As many of The Playlist team wrote earlier today, the late Roger Ebert was instrumental for many of us discovering a nurturing what has become a lifelong passion of cinema. And much of that has to do with “At The Movies,” his influential long running show with Gene Siskel (and in later, less satisfying years, Richard Roeper) that brought the movies into our homes with pointed critiques, debates, arguments and most of all, enthusiasm. While many have been digging up Ebert’s zingers and classic takedowns, we wanted to focus on the moments where he got truly excited and got behind a movie.
Those are the times that stand out for many of us, that got us off the couch, and down to the video store or local theater to see what Ebert was writing about, or what he was discussing with Siskel. There are countless choices we could have made, but for the sake of brevity, we’re zeroed in on five as a sampling of Ebert’s dedication to great movies and filmmakers. Do you have a memory of a movie Ebert championed that helped you discover it? Share you memories below.
“Hoop Dreams” (dir. Steve James)
This is probably the quintessential example, but it also speaks to the power Siskel and Ebert had with their little show. Though the groundbreaking documentary premiered at Sundance in 1994, it was later that fall — as “Hoop Dreams” hit the festival circuit in Toronto and New York — that momentum began to galvanize behind the picture and it’s all due to “At The Movies.” “This is one of the best films about American life that I have ever seen,” Ebert said on the show, with picture named the best of 1994, and later, the best of the decade. Both Siskel and Ebert carried the torch for James’ documentary, and even shamed the Academy when it wasn’t nominated for an Oscar. In fact, the pair helped expose the flawed voting system and were responsible for seeing it changed. And while “Hoop Dreams” didn’t get the statue, it has lived on as a benchmark standard of the genre, and a truly outstanding accomplishment and certainly would not have been as widely seen if not for the efforts of Siskel and Ebert.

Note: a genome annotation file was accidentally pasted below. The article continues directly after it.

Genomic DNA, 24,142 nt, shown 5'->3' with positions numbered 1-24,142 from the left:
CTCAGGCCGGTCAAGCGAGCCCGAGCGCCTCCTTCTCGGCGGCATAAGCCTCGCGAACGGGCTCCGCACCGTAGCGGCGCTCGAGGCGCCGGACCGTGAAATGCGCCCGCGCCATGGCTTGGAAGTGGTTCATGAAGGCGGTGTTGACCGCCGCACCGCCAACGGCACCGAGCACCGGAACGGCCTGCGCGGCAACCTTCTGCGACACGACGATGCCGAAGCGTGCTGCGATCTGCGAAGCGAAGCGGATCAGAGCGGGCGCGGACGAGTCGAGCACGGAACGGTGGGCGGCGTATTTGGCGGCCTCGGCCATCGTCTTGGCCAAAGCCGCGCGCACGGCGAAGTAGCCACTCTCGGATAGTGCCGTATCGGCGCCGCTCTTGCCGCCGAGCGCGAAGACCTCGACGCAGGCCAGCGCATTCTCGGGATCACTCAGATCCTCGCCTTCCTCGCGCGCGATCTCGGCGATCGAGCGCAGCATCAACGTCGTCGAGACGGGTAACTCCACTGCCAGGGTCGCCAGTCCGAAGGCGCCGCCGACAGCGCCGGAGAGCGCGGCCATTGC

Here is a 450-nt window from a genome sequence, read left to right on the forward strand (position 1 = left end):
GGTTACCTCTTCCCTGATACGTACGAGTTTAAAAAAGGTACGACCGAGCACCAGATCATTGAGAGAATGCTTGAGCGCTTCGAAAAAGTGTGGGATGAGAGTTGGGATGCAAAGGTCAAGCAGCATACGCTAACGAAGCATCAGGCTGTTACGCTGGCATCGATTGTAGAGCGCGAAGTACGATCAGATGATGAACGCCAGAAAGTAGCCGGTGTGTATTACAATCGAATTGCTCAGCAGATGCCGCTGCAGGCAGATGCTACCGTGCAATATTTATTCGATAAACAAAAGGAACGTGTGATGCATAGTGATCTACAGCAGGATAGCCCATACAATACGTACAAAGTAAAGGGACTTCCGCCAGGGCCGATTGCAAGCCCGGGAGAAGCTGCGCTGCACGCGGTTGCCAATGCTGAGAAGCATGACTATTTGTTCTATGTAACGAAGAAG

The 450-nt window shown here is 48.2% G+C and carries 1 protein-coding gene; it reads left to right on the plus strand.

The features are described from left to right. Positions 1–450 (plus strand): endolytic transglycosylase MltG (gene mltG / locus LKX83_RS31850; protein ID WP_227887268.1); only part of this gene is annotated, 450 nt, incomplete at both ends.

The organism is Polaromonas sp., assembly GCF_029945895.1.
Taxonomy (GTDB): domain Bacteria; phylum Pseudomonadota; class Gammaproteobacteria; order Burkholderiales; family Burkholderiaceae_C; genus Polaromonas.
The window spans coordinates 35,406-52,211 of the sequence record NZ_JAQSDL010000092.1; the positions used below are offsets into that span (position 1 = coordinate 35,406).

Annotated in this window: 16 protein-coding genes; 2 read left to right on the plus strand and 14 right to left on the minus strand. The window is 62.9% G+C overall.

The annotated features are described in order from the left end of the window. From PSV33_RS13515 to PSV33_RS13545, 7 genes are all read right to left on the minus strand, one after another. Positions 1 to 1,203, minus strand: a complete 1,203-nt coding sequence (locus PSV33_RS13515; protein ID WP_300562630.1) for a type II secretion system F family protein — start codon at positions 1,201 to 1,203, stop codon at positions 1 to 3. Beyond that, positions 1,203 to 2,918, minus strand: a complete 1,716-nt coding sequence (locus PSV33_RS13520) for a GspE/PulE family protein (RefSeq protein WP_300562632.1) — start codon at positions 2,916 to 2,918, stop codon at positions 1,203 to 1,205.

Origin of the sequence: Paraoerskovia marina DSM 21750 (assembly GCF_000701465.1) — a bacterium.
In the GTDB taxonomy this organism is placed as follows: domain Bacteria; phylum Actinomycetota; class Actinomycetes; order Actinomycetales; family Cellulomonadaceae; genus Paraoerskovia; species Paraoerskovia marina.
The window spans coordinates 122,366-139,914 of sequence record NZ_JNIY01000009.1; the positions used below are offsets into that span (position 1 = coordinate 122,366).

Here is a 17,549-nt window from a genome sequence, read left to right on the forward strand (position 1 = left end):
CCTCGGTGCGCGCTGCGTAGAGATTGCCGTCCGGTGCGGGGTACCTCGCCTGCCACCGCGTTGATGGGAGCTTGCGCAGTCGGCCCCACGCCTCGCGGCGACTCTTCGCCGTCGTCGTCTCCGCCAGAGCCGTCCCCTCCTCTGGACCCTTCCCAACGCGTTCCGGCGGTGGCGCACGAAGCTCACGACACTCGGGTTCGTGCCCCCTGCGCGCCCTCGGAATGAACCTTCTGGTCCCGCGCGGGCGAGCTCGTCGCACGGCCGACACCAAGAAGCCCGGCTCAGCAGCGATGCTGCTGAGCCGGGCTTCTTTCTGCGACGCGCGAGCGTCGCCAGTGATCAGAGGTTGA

“Do The Right Thing” (dir. Spike Lee)
Last night, Lee tweeted “I Miss My Dear Friend Roger Ebert.Roger Was One Of The 1st Major Movie Critics To Support My Joints,Especially Malcolm X And DTRT.-R.I.P.” Indeed, there was no one in the critical community as supportive of Lee through his career than Ebert, and it all started with “Do The Right Thing.” The incendiary picture made a fiery debut at the Cannes Film Festival, and it’s potent blend of racial politics had many fearing audiences would reach violently. Looking back it was all a bit silly, but it was Ebert (and Siskel) who maintained a clear head, and spoke eloquently of the film, with “At The Movies” even dedicating an entire show to Lee’s early films.
“Monster” (dir. Patty Jenkins)